Georgia: Brasstown Bald (4,784ft)
Brasstown Bald is the highest natural point in the state of Georgia, USA, with a summit elevation of 4,784 feet (1,458 m) above mean sea level.
The mountain is known to the native Cherokee people as Enotah. It is named for the former Cherokee village of Brasstown, Georgia, located along the upper Brasstown Creek. Across the North Carolina state line, immediately to its north, is Brasstown, North Carolina, in the Brasstown township of Clay County, North Carolina.
Brasstown Bald is partly in Towns and partly in Union counties, the peak being divided by the county line. The mountain is part of the Blue Ridge Mountains (part of the Appalachian Mountains), and within the borders of the Blue Ridge Ranger District of the Chattahoochee National Forest. The mountain is mostly made up of soapstone and dunite.
On a clear day, it is possible to see the tall buildings of Atlanta from the summit. The U.S. Forest Service has webcams atop the observation tower, and a RAWS weather station further down the mountain. The public can drive to the top via Georgia state route 180 Spur.
From the northeast, starting at the intersection of Owl Creek Road and the concurrent Georgia 17 and Georgia 75 near Mountain Scene, the climb is 13.5 kilometers (8.4 mi) long, gaining 828 meters (2,717 ft).
From the southeast, starting at the intersection of Georgia 180 and Georgia 17/75 near Sooky Gap, the climb is 13.1 kilometers (8.1 mi) long, gaining 790 meters (2,592 ft), an average of 6.0% grade.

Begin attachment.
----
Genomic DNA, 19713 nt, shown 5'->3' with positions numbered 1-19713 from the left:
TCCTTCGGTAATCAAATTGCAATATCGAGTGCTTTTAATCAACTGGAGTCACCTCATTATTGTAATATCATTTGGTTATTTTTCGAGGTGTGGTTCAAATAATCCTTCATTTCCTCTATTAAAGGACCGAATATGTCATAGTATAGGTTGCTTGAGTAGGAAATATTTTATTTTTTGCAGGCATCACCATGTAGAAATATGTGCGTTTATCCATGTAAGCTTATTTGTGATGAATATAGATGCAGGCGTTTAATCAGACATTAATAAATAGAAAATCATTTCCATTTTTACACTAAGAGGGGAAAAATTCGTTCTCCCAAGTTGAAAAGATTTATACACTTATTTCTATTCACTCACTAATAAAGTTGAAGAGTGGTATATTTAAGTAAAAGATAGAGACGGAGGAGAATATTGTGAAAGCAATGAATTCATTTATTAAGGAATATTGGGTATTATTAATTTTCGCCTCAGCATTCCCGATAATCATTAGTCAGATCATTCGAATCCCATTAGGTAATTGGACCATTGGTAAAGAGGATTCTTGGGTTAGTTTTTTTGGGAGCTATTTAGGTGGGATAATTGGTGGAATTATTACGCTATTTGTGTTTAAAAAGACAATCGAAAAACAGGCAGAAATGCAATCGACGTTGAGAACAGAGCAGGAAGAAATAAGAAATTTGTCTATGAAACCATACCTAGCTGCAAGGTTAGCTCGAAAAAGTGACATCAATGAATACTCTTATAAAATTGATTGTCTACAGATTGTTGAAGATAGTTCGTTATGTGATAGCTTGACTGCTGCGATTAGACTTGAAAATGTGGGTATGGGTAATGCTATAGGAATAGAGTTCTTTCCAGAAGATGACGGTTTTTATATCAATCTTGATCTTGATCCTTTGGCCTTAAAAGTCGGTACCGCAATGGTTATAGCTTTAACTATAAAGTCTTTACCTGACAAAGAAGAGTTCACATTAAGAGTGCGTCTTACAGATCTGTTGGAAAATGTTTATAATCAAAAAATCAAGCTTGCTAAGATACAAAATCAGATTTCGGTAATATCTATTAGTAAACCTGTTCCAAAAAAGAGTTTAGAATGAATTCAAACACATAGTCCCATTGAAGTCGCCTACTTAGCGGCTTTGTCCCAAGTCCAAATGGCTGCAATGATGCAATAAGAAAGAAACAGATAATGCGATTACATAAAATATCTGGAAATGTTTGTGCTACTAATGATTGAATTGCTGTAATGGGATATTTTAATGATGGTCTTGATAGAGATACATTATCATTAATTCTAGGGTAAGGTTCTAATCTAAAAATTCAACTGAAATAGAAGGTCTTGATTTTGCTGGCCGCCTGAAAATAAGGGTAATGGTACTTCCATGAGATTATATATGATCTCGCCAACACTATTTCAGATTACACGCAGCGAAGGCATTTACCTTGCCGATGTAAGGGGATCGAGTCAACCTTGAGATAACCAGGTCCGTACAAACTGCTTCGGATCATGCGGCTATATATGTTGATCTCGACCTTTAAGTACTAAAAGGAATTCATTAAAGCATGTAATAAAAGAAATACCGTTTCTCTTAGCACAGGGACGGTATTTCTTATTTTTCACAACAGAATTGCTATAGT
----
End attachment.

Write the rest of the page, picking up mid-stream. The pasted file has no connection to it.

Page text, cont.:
From the west, starting at the intersection of Georgia 180 and Georgia 348 near Choestoe, the climb is 14.9 kilometers (9.3 mi), gaining 856 meters (2,808 ft), an average of 5.7% grade.
From the intersection of Route 180 and Route 180 Spur at Jacks Gap the climb is 4.9 kilometers (3.0 mi) at an average gradient of 11.2%, (height gain: 551 meters (1,808 ft)).
According to the two Georgia historical markers, the area surrounding Brasstown Bald was settled by the Cherokee people. White settlers derived the word Brasstown from a translation error of a Cherokee word. Sounding very similar to another Cherokee word, settlers confused the word "Itse'yĭ" (New Green Place or Place of Fresh Green) with "Ûňtsaiyĭ" (Brass). Itse'yĭ, New Green Place, is a Cherokee locative name given to several distinct areas in the Cherokee world, including an area to the North of Brasstown Bald in North Georgia.
Cherokee legend tells of a great flood that swept over the land. Everyone that inhabited the land died except a few Cherokee families that sought refuge in a giant canoe. The canoe ran aground at the summit of the mountain. Having no wild game to hunt and no place to plant vegetation, the Great Spirit killed all of the trees on the top of the mountain so the surviving people could plant their crops. They continued planting until the water subsided.
While the Cherokee legend tells of a treeless mountain top, the term "bald" is common mountain terminology describing mountaintops that have 360-degree unobstructed views. The official name that includes the word Bald in this case was not intended to suggest a once-treeless mountaintop, the way the term is used for most other Appalachian balds.
This is where the admin will fill in strategic details about the high-point. Roughly when it will occur (until a solid date is picked).
Describe how rules are followed:
Outdoor Recreation Contacts
Size/Mix of Group
All trip updates and progress will be posted in the blog below